The German crashed in Singapore and suffered engine problems in Malaysia and Japan, leaving him 59 points behind the Brit with only 100 points available for the rest of the season.
While Mercedes might have liked to have won the title out on track, Wolff has said that part of the job of a team is in delivering a car that can finish races.
“In this sport, you take no prisoners,” he said when asked by Autosport if there was any disappointment about the way the title appears to have been settled.
“It is about having the fastest car, and the best driver, and the most solid performance.
“We've been there; we've had difficult moments for each of the drivers in the past in terms of reliability.
“When you are pushing the boundaries, you will eventually reach its limits.
“Ferrari's development from 2016 to 2017 was exceptional, and probably this is a development phase.
“I can nevertheless relate to how it feels of having three races where you have lost a lot of points and it doesn't feel nice.”
Wolff suggests that the reliability dramas that Ferrari has faced are not unusual for a team that is pushing the boundaries of performance in its quest to get to the top of Formula 1.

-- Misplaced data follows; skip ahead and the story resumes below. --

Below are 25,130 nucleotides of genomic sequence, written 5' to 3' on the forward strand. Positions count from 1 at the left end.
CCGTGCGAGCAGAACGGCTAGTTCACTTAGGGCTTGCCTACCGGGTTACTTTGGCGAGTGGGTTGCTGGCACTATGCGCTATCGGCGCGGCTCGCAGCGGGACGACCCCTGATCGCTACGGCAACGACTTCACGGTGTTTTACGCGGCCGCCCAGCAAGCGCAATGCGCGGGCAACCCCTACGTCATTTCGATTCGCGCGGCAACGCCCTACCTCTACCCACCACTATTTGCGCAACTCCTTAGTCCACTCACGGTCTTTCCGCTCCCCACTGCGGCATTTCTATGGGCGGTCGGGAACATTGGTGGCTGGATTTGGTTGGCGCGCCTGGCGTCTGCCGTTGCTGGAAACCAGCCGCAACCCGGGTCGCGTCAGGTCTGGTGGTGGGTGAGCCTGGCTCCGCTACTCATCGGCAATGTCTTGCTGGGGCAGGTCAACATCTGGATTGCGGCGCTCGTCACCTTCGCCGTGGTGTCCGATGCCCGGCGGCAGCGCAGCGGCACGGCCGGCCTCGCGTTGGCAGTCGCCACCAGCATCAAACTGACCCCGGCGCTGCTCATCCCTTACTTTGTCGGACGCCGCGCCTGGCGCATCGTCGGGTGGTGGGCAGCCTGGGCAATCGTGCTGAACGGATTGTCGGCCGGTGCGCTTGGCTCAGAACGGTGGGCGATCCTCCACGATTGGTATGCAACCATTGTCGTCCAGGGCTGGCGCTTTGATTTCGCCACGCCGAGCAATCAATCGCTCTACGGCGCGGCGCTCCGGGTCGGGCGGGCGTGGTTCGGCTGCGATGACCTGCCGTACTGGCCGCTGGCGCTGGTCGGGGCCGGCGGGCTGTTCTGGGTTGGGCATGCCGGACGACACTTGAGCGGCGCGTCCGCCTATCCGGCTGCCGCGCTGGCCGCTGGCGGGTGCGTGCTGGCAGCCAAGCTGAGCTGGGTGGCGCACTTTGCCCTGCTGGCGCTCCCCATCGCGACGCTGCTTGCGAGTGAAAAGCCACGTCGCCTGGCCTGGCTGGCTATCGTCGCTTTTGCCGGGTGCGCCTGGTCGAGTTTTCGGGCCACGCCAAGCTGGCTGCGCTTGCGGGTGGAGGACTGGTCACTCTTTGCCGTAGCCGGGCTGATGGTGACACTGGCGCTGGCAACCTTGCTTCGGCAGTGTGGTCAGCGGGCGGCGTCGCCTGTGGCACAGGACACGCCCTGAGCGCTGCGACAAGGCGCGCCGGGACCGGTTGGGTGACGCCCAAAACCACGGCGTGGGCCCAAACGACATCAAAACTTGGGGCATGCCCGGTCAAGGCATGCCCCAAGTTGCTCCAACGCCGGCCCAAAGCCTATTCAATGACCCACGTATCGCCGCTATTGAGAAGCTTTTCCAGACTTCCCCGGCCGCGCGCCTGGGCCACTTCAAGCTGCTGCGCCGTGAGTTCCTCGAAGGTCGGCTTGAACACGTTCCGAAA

“There is a saying: in order to finish first, first you have to finish,” added Wolff. “It is part of the learning curve of any team.
“You are chasing performance, and you are trying to make it reliable. They have certainly found the performance and now it is about making it reliable.
“I am happy we have kept it together, and our quality people and designers have done an exceptional job in making us very reliable this year.
“Having said that, there are four more races to go. Let's clap on our back after the championship is won.”
The United States Grand Prix takes place this weekend (October 20-22).